Oat groats are hulled whole oats, similar to wheat or rye berries. (The word "groat" is an old Scottish word that describes an oat kernel with the hull removed.) As with all whole grains, oat groats include the cereal germ and fiber-rich bran portion of the grain as well as the starchy endosperm. Whole oat groats are rich in iron, zinc, selenium, vitamin and avenanthramote.
Oat groats may be soaked overnight in cool water before cooking, but they can also be cooked directly after rinsing. Either way, expect them to be pleasantly chewy with a sweet, nutty flavor. Enjoy them as you would any whole grain--plain, in pilafs and in grain-based salads. They also make a nutritious hot breakfast cereal. Other common forms of oats include rolled (old-fashioned or quick-cooking) and steel-cut (groats that have been cut to speed cooking but not rolled).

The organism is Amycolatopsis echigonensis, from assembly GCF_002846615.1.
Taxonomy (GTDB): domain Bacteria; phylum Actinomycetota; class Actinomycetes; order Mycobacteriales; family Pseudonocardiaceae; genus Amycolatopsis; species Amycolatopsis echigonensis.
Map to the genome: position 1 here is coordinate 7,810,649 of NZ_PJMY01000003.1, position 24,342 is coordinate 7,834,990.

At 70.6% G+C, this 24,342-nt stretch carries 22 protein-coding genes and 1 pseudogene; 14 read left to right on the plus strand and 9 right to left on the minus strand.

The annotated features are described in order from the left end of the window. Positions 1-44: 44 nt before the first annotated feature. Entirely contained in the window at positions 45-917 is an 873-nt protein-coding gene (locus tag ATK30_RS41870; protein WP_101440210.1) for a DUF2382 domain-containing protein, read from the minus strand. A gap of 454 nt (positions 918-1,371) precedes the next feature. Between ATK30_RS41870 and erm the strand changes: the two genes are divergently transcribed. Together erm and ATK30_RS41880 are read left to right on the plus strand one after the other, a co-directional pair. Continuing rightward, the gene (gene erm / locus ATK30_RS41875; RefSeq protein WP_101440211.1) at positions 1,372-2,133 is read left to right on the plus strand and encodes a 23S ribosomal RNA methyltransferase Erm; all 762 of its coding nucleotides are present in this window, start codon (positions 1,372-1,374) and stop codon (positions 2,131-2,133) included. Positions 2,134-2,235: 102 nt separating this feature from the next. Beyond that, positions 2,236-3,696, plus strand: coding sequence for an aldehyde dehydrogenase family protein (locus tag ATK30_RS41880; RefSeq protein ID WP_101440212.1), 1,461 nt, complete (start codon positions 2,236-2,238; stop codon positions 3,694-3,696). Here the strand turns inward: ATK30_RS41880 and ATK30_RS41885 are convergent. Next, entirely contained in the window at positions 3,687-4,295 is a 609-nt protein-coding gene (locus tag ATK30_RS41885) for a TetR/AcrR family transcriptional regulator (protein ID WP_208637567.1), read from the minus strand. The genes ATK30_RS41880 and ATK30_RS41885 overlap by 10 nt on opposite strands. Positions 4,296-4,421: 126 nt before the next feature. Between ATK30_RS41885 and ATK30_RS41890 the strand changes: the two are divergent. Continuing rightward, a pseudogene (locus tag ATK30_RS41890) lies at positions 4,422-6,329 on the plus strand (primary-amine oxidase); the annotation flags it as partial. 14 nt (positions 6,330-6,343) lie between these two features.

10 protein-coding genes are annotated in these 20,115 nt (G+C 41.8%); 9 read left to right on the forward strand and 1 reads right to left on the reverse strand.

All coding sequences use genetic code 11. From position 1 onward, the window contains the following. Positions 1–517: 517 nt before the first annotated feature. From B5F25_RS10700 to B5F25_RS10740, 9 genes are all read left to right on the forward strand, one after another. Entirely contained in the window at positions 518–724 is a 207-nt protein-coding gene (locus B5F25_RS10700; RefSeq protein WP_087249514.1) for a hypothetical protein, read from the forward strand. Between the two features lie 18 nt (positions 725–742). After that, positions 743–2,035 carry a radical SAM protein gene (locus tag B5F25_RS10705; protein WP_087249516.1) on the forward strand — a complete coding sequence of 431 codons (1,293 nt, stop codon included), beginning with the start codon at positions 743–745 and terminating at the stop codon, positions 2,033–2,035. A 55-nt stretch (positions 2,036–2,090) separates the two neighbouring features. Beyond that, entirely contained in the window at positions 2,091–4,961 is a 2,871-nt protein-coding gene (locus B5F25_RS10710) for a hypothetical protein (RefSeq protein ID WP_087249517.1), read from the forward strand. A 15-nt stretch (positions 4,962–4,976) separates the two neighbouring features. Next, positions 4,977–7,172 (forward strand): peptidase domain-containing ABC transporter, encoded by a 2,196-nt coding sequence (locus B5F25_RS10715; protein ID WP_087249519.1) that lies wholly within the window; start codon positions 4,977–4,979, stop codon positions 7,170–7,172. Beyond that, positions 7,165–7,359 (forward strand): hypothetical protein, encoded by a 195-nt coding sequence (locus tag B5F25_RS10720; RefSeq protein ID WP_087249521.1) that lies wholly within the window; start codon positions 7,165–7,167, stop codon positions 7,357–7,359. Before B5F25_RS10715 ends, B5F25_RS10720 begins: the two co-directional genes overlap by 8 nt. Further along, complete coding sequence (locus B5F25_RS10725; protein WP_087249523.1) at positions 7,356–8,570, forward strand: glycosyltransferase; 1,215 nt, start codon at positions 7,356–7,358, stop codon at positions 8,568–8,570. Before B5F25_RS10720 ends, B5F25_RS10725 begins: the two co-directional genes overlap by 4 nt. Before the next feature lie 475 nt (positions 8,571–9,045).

Makes about 2 1/2 cups
Combine groats and 3 cups cool water in heavy saucepan. Add a pinch of salt (optional). Bring to a boil, cover, and reduce heat to a gentle simmer. Cook until groats are tender, 1 to 1 1/4 hours. Drain off any excess liquid if needed.